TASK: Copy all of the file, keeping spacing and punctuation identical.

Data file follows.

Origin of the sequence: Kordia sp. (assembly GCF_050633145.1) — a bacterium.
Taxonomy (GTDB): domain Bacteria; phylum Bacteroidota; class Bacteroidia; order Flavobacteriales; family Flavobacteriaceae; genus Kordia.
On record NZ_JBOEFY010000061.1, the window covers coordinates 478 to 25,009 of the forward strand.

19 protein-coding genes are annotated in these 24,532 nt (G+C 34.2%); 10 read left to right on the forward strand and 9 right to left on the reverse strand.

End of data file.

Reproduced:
Origin of the sequence: Kordia sp. (assembly GCF_050633145.1) — a bacterium.
Taxonomy (GTDB): domain Bacteria; phylum Bacteroidota; class Bacteroidia; order Flavobacteriales; family Flavobacteriaceae; genus Kordia.
On record NZ_JBOEFY010000061.1, the window covers coordinates 478 to 25,009 of the forward strand.

19 protein-coding genes are annotated in these 24,532 nt (G+C 34.2%); 10 read left to right on the forward strand and 9 right to left on the reverse strand.